Disaster and Education
By Howard Cantor
Due to the recent flooding in Colorado, EPA and other agencies will be monitoring water quality for health and safety issues over the next several months. But on World Water Monitoring Day this past September, a very different group of people were monitoring the water in Denver. Students from Polaris Elementary and Noel Elementary, along with other volunteers, took water samples from the South Platte River as part of the World Water Monitoring Challenge.
I was honored to be asked to help out with this event where students learned about various aspects of water quality. Water samples were taken to test for PH, temperature and turbidity. Students helped volunteers take the samples and actual measurements of the water. They also sampled macroinvertebrates, like crawfish, snails and dragonflies, so the kids could see these organisms up close.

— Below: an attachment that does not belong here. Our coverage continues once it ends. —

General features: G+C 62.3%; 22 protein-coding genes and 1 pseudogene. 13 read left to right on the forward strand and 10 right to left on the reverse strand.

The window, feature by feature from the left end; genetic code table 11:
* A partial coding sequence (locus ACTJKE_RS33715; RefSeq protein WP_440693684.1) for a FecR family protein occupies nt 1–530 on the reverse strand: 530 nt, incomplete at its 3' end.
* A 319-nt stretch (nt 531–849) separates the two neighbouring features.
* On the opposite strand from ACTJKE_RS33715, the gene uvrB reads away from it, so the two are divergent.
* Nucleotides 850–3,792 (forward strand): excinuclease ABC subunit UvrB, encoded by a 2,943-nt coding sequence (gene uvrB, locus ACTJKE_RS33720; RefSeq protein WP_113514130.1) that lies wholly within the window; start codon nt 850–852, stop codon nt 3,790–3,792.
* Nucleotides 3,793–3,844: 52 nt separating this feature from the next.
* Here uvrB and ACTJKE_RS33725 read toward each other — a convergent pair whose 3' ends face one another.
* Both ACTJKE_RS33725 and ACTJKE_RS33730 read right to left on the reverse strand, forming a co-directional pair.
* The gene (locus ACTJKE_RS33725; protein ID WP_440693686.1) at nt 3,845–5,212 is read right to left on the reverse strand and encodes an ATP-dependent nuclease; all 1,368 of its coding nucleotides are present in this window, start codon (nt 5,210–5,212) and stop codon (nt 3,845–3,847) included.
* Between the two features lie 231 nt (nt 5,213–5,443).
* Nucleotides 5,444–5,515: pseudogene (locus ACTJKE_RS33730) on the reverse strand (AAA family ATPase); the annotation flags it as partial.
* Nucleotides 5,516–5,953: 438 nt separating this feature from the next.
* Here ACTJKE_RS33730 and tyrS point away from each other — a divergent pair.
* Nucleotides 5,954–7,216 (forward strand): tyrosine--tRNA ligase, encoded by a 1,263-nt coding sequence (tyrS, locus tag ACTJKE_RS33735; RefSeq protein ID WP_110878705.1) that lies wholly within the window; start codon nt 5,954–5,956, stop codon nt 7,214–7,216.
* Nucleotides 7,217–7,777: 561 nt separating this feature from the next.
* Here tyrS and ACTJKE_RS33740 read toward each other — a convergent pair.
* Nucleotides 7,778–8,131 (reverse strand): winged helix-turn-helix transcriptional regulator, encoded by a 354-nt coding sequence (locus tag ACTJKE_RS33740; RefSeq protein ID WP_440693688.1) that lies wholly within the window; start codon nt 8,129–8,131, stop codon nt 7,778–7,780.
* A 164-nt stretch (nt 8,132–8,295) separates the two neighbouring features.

We work every day to protect the environment, many of us from behind our desks. It was a pleasure to be able to work first-hand with the kids and to learn how the recent floods have affected our water quality. The results of the samples will go into the World Water Monitoring Challenge Database.
From the flooding disaster, a unique educational opportunity was provided to these students: they were given the chance to see how a natural disaster affects the quality of our water first-hand. My heart goes out to all who have suffered from the floods here in Colorado. I hope these young people will use the lessons they have learned today to help protect the environment tomorrow.
About the Author: Howard Cantor is the Deputy Regional Administrator for Region 8. Howard joined EPA in 1994 as a Presidential Management Intern with the Office of Policy, Planning, and Evaluation.
Editor's Note: The opinions expressed here are those of the author. They do not reflect EPA policy, endorsement, or action, and EPA does not verify the accuracy or science of the contents of the blog.
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